A few years ago I saw someone reading a book by Nicole Ritchie. After a few jokes and sarcastic comments, I said to myself, “What in the world could this person possible have to right about?” What kind of amazing tales of adventure does she have? I never got an answer because I didn’t read the book, and the girl that did made one too many references to Laguna Beach when she was explaining it, so I didn’t hear her out. But in short, I determined that few things should be written, unless they are really worth telling about. Which leads me to the tale of how I survived Heyward Mania.
For those of you who were at the game yesterday, you know that at the merchandise store, they had huge signs up saying that Heyward shirts and jerseys were going to be going on sale at the bottom of the fifth inning. I made a purchase, and a mental note, and headed off to my seat. The friend who accompanied me followed and we enjoyed our foot longs and heckled the Cubs fans anywhere within an ear shot of us. (My personal favorite was “There’s only two things worse than the Cubs, and one of them is getting butt raped!”) We had no idea of the madness that was about to ensue.
The first inning featured more emotions than a room full of teenagers at the New Moon premiere. I’ll never forget saying “Lowe is a ground ball pitcher, to have his only two outs come on deep fly balls is not a good sign. If this continues, it won’t be long before one of them clears the fences.” Right before Marlon Byrd hit a three run homer. And I will certainly never forget Heyward’s first home run. That was the loudest moment in my sports history, and I was at a Braves-Cards game in 1998 (the year Big Mac broke the record) when Mark McGwire got ejected in the first inning for arguing balls and strikes. That place turned into “booo” city, and it didn’t even compare to what happened at The Ted yesterday. I should have known right then and there that leaving after the fourth to go to the merch store was too late. I should have known that there would be frenzy beyond belief. I should have known….but I didn’t.
I enjoyed the next few innings and promptly left right at out number three of the fourth inning. My friend kept our seats, and as I was getting up asked me to get him one too. I set out to the store, unbeknownst of the horror I was about to encounter.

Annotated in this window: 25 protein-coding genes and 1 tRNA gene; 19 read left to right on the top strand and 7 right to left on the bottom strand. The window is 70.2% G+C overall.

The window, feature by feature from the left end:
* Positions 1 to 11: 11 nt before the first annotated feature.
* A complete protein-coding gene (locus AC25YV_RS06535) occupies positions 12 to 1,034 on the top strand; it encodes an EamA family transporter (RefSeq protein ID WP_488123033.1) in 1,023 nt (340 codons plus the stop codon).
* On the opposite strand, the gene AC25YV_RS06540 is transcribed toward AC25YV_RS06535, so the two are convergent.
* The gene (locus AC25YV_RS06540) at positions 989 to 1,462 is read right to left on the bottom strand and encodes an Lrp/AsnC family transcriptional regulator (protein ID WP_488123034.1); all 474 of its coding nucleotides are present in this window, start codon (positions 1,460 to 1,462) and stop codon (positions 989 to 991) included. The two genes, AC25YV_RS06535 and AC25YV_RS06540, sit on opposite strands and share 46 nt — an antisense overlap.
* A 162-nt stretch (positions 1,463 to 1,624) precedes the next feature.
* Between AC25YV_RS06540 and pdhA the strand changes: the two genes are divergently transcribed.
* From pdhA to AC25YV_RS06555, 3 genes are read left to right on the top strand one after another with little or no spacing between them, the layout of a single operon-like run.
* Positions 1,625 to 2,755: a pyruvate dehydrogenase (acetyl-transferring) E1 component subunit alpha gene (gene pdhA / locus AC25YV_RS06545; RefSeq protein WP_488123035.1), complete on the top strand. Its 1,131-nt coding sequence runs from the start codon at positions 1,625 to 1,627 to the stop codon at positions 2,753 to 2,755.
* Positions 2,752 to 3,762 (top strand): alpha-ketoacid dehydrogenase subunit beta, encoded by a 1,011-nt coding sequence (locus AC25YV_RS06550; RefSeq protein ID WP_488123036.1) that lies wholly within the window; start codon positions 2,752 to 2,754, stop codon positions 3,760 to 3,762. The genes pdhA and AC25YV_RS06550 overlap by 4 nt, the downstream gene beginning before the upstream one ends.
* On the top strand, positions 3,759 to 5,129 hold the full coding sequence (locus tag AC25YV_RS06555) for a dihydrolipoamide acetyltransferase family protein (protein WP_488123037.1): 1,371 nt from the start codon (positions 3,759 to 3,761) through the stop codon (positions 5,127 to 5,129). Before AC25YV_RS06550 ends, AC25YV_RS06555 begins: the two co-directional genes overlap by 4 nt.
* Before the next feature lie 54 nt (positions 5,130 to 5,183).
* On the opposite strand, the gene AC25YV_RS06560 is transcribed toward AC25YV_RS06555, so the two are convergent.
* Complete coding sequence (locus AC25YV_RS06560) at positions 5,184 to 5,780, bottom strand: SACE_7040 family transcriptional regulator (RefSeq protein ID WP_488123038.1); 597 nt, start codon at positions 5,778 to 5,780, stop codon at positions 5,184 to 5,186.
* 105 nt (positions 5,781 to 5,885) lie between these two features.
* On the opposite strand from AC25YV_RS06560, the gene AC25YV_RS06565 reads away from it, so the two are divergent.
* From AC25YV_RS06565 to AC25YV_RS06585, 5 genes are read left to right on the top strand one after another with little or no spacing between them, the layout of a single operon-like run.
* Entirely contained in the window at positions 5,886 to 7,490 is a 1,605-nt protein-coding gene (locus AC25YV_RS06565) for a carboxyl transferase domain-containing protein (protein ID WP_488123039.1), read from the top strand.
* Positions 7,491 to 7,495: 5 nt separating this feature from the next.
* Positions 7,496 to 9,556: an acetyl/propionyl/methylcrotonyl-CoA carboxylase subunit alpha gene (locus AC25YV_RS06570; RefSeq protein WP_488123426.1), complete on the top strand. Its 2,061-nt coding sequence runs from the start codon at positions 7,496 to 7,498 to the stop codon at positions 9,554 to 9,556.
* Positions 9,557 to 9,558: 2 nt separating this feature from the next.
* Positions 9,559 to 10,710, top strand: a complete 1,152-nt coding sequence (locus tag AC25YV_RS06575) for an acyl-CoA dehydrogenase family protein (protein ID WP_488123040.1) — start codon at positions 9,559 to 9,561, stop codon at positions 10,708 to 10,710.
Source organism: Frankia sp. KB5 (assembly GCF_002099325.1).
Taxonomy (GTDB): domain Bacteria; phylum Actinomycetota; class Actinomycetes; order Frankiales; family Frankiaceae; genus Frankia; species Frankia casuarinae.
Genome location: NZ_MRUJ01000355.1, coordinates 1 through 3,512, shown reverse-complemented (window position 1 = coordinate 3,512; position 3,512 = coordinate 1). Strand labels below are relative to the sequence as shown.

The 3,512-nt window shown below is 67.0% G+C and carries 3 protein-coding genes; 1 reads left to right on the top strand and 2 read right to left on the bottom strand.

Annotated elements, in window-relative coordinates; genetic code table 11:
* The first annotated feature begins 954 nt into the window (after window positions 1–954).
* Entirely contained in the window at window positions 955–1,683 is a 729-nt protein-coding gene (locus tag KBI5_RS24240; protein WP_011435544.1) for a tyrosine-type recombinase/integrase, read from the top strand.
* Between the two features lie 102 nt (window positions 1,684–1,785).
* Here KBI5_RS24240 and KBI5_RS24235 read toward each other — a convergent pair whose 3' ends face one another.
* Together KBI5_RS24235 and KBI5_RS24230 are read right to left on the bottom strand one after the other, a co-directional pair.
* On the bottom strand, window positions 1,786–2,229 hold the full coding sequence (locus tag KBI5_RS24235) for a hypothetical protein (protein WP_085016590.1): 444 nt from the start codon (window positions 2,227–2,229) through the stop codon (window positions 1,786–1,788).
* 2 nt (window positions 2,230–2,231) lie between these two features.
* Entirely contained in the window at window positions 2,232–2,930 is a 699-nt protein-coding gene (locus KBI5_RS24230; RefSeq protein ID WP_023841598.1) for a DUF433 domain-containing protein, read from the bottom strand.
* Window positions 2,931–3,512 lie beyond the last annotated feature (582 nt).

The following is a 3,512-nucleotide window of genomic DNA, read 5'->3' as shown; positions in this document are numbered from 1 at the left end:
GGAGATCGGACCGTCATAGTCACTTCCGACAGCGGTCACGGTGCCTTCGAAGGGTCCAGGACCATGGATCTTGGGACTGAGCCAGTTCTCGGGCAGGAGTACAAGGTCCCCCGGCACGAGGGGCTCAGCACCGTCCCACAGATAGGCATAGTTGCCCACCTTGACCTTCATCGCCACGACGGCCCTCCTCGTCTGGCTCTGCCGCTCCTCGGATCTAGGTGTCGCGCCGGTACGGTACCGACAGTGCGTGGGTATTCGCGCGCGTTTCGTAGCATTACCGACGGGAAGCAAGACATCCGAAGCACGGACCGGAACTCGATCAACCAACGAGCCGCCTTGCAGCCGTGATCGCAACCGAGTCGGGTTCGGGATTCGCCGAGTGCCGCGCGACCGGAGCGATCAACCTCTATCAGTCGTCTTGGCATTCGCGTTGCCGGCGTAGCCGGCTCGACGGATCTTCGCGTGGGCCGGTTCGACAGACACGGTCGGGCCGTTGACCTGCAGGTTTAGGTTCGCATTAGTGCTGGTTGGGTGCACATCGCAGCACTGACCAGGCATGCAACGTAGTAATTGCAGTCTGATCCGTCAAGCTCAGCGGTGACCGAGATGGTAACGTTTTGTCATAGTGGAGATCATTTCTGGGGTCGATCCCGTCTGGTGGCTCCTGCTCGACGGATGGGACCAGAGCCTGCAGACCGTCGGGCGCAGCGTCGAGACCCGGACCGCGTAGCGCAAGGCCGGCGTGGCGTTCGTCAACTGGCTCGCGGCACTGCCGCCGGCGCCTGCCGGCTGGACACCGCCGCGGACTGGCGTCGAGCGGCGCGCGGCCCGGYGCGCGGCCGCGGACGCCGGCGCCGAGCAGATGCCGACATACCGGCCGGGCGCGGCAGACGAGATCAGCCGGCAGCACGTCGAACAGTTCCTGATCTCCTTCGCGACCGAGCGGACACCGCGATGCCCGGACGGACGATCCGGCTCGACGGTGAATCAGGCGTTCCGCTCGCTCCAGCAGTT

When I opened the door I was able to take three steps. This was it. The madness had already begun. People were shouting, screaming, cussing, ranting, raving, and doing the tomahawk chop. It was beautiful madness. I worked my way through people who believed I wasn’t there for Heyward stuff, and finally stopped right behind four guys who I had an enjoyable chat with. Everyone was whooping and hollering through the top of the fifth, but when the bottom came, hell itself took a back seat to what unfolded. Everyone was screaming, people were moshing, and employees were literally cringing in fear. Two managers stepped forward to the middle of the crowd as they desperately tried to hush it. Eventually they settled everyone down. After calming them, they reluctantly informed everyone that the shirts wouldn’t go on sale until after the fifth inning was over. One of the guys next to me yelled out “CRUCIFY THEM!” with a passion that literally made me fear for whatever small children might be in the store. Cries began to poor in of false advertisement, people began yelling profanities at the top of their lungs, and I can’t confirm this, but I’m almost sure I saw a woman take her frustration out on her child with a fierce back hand. This continued throughout the bottom of the fifth.
When the inning ended, they re-routed us to a door on the other side of the room. Friends were friends no longer as anyone in sight became an enemy standing in between you and the Heyward jersey you couldn’t live without. I swear I heard them say form a line, but what everyone else heard was “UP! EVERYONE STORM THE DOORS! JUMBLE YOUR FAT BUTTS TOGETHER AND FORM A MOB!” I thought for certain I was in line for the last plane out of Vietnam. It’s at this particular part of the story where I’ll inform you I’m what you would call a small man. I’m 5’8”. 5’8” individuals do not do well in mobs. I was encircled from every side of the room, caught right in the middle of a hurricane, completely and utterly trapped. Right then and there I knew how Rosie O’Donnell’s thighs felt. It was at this point, the unthinkable happened. Someone, somewhere, let one. I thought the walls might come caving in. The smell of everyone’s sweaty underarms was bad enough, but someone let out what I like to call a baked potato fart, and this was more than I could bear. I tried to move but it was impossible. I regained my composure, and settled in for the battle to the front of the line.
The door flung open and the crowd let out a roar! A man stepped forward and said “One per person,” and the crowd let out a groan. At that point I was saying screw my friend. Sure we’d been best friends since we were eight, but I was savage at this point. I had no friends or family, no loved ones at all. I had to get my Heyward shirt, nothing more. When I eventually got my shirt, and got the second death, the checkout line, I reconsidered. But the man there told me I had to pay for this one first before going back for another. By the time I got out of that store, it was the top of the eighth inning.
When I returned to my friend he did nothing but laugh. I handed him the shirt and said, “Take it. You owe me your first born.”
After minutes of catching my breath, a calm came over me, a nice inner peace. I had been a part of history and survived it. I had lived through Heyward Mania and emerged without a scratch. I’ll be able to tell my kids and grandkids about this, about this legend who at 20 years of age had already begun changing the fortunes of The Braves organization, and only half way through his first day on the job.